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How to Rent Out a Room in Your House

rent out a room in your houseLet me start out by clarifying that this is not a how-to for putting a room on sites like Airbnb. This is intended to be a guide for homeowners, not renters, who are considering the idea of renting out a room in their home to generate income. Alrighty, then. Let’s move on.

Homeowners often find themselves with an extra room in their home and like the idea of renting it out. It can be an easy way to help pay off the mortgage, cover a child’s college tuition, or fund a vacation.

Additionally, renting multiple rooms in a home can be more profitable than renting the entire property under one lease. In fact, the number of shared households increased to more than 22 million in 2012. And of those, 9.7 million were young adults renting a room from the homeowner.
If you think you’re ready to rent out a room in your home, consider the following steps for making it happen. But first, check with your city/county/state to make sure you’ll comply with local laws and housing requirements.

Related: Landlord-Tenant Laws in Your State

Step One: Prepare the Property

Before you even think about inviting a stranger into your home for a showing, start by “renter-proofing” it. Go through your home, garage, and outdoor spaces and make the following preparations to ensure the safety of your prospective tenants and your belongings.

  • Have deadbolts installed on each bedroom door
  • Repair or replace anything that is damaged or broken, like old appliances, a loose stair step or railing, dilapidated fence, etc.
  • Store jewelry and other valuables in a safe or other secure location
  • Clear out any and all personal items or knick-knacks from the room to rent

Step Two: Figure Out What to Charge

You probably already have an idea of which room you would rent out, but consider this: You’ll get a lot more applications and be able to charge more rent if the room has its own bathroom— even more if it has it’s own entrance.

So, you may want to consider renting the master bedroom and moving into the smaller vacant bedroom. A basement setup with a kitchen and/or bathroom can also be lucrative, but even more so if you move downstairs and leave the entire main floor(s) for the renter.

Once you finalized the space to rent, check out the listings on Craigslist or Zillow. Similar rooms for rent in your zip code should give you a ballpark figure for what you can reasonably charge.

Side note: The rent money you collect is taxable income, which means you can now claim expenses and deductions for the part of the property that is being rented. For example, if you install new flooring throughout the house, including the renter’s dwelling, you can only claim the expenses for the renter’s flooring.

Related: Top 10 Tax Deductions for Landlords

Step Three: Create a listing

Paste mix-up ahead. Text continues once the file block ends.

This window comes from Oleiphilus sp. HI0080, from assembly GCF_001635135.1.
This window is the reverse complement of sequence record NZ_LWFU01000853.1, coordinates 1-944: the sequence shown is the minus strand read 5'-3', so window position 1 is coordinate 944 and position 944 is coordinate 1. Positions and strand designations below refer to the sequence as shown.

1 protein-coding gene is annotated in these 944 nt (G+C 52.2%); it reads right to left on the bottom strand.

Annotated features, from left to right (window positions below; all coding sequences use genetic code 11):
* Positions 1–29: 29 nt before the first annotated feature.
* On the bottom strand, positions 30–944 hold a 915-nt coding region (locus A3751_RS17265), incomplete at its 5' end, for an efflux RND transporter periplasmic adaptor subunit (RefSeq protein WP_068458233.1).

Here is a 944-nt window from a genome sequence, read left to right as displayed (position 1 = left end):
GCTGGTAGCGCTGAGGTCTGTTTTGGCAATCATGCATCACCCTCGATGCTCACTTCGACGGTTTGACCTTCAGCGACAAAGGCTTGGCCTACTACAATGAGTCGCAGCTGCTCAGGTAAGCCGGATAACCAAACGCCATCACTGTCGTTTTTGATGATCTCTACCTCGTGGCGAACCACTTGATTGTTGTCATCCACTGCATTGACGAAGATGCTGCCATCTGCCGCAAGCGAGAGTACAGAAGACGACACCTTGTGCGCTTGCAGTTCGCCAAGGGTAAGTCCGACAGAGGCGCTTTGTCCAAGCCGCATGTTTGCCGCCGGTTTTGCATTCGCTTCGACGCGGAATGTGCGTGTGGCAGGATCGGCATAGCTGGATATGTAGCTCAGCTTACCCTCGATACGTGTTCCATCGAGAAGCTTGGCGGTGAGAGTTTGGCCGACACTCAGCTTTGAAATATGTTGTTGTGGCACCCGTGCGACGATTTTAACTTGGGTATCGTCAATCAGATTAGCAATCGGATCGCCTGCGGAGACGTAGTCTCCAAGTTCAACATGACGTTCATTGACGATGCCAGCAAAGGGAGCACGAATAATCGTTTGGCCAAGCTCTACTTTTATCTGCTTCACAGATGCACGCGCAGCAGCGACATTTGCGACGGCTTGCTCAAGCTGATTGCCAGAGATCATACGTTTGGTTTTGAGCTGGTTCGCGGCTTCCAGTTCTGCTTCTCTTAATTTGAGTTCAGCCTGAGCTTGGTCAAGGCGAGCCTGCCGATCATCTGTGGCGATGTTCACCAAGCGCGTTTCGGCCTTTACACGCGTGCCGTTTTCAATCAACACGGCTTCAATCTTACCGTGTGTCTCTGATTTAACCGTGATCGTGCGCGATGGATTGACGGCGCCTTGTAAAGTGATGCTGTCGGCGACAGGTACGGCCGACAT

Before you begin interviewing applicants, take a moment and be honest with yourself about what you want and don’t want. If you don’t want smokers or pets, mention that they need not apply. If you’re looking for someone who can stay for a specific period of time, note that in your ad as well. This can save you a lot of screening time.

Be sure to list the necessary details, like the rental fee, which utilities are included, whether or not there’s parking, and when the room will available. Don’t forget to include your contact info. You might want to create a separate email or phone number for contacts in this regard.

Next, describe some your home’s desirable features. If you’re walking distance from shops and restaurants, have access to a gym or pool, live near schools, allow pets or offer any other perks, include them in your listing.

It’s also critical to upload photos of the home and room for rent. If you don’t, most renters won’t even read your headline.

Related: 15 Things to Include in Your “For Rent” Ad

Step Four: Trust Your Gut, But Don’t Discriminate

As you interview each applicant, find out what you can about their situation and look for any holes in their story. If they say they work in a local coffee shop, ask to see a pay stub. If they say they’re a student, ask for proof of enrollment. Ask for references and call them.

If you get a good feeling from the person and everything checks out, run a credit check. Based on the report, you should be able to decide if they’ll be a good fit.

Above all else, it’s imperative that you provide an equal housing opportunity, and avoid even the inkling of discrimination.

Related: 8 Common Fair Housing Mistakes

Step Five: Use a Written Rental Agreement

It’s a much safer to have a written lease or rental agreement instead of an oral arrangement with your renter. People tend to remember different things and that makes disputes more difficult to handle in court. Your written rental agreement should specify the following terms, which you and your tenant will agree to:

  • The rental amount
  • The day rent is due
  • Which utilities, or percentages thereof, each party is responsible for
  • How shared spaces and appliances shall be used
  • Other pertinent concerns like parking, cleaning, and quiet times

When the cash starts rolling in and you begin to reach your goals, you’ll be suggesting that all your friends start renting out rooms in their homes too. Real estate can be addicting, too! Don’t be surprised if this is the start of a very lucrative endeavor.

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